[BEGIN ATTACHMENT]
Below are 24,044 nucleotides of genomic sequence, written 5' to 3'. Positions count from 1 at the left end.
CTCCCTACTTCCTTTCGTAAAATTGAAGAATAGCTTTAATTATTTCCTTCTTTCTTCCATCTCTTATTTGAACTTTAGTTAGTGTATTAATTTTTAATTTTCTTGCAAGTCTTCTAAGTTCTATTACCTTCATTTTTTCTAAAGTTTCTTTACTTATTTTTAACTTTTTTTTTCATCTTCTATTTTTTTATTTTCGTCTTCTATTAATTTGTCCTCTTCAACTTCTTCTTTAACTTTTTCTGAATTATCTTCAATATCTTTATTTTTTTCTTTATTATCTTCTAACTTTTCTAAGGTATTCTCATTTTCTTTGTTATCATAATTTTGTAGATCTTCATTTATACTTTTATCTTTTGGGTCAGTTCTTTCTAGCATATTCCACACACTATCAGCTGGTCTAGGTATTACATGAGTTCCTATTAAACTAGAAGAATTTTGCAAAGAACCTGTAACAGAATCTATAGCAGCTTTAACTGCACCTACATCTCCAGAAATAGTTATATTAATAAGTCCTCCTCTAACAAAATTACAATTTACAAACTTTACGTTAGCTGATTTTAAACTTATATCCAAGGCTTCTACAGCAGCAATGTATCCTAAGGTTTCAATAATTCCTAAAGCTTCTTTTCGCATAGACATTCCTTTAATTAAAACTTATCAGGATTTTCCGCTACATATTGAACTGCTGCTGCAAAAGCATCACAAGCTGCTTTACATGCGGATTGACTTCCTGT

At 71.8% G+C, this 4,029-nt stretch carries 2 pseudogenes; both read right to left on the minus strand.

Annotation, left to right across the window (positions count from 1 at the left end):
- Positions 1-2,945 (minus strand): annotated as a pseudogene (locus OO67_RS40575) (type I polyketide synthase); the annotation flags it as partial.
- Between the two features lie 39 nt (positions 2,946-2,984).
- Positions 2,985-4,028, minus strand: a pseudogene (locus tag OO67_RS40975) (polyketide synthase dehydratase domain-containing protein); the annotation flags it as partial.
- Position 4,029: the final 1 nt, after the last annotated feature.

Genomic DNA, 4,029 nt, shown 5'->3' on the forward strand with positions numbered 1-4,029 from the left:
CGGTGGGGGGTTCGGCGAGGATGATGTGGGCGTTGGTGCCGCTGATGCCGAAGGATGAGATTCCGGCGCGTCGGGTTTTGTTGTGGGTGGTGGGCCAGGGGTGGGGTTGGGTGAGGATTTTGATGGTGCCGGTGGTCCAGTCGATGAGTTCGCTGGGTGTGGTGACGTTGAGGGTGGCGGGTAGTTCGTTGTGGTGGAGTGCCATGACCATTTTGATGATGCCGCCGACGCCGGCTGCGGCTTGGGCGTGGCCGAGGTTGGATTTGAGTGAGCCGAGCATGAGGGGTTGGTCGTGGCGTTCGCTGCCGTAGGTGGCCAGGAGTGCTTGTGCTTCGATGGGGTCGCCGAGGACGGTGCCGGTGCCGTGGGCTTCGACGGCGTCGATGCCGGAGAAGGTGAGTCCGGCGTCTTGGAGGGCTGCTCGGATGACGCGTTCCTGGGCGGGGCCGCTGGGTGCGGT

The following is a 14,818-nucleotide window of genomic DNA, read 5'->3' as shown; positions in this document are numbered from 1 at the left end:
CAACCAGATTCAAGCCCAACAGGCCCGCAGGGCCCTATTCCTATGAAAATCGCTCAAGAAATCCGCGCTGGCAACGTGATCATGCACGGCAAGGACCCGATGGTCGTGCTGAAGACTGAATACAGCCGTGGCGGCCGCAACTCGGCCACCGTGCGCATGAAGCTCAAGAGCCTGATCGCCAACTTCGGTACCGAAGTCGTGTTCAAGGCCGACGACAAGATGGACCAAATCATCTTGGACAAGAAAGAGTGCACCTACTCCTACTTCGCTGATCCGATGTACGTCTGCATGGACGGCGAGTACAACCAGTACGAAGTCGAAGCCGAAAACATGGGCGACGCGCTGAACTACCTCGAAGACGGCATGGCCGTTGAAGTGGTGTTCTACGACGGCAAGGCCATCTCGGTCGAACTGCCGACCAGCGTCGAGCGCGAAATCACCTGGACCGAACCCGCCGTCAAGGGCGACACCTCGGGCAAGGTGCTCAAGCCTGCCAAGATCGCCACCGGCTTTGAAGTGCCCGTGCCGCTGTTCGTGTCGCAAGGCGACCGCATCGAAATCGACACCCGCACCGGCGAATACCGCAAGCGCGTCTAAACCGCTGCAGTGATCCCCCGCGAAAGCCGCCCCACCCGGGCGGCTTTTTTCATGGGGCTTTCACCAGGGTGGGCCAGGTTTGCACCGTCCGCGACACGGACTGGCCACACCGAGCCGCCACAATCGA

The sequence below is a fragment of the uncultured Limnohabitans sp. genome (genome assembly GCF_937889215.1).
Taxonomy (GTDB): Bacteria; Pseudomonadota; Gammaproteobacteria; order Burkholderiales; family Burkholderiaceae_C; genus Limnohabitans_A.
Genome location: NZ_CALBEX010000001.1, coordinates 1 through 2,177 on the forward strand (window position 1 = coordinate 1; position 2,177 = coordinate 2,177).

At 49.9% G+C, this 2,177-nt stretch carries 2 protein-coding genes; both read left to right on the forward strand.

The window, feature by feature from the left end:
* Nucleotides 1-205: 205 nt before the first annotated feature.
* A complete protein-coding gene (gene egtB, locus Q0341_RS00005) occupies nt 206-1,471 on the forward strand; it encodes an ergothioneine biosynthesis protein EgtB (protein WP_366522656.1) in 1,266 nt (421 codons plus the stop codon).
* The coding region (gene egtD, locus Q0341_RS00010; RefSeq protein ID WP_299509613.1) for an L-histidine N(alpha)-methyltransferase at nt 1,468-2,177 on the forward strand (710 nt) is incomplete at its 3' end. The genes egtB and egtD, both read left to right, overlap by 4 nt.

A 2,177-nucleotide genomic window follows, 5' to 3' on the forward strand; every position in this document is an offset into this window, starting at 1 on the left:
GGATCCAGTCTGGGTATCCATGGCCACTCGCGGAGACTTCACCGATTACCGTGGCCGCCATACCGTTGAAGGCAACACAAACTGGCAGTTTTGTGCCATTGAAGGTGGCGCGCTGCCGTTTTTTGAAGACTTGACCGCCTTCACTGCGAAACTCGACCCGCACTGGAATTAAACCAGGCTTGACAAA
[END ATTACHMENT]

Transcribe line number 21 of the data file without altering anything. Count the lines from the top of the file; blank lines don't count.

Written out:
A 2,177-nucleotide genomic window follows, 5' to 3' on the forward strand; every position in this document is an offset into this window, starting at 1 on the left: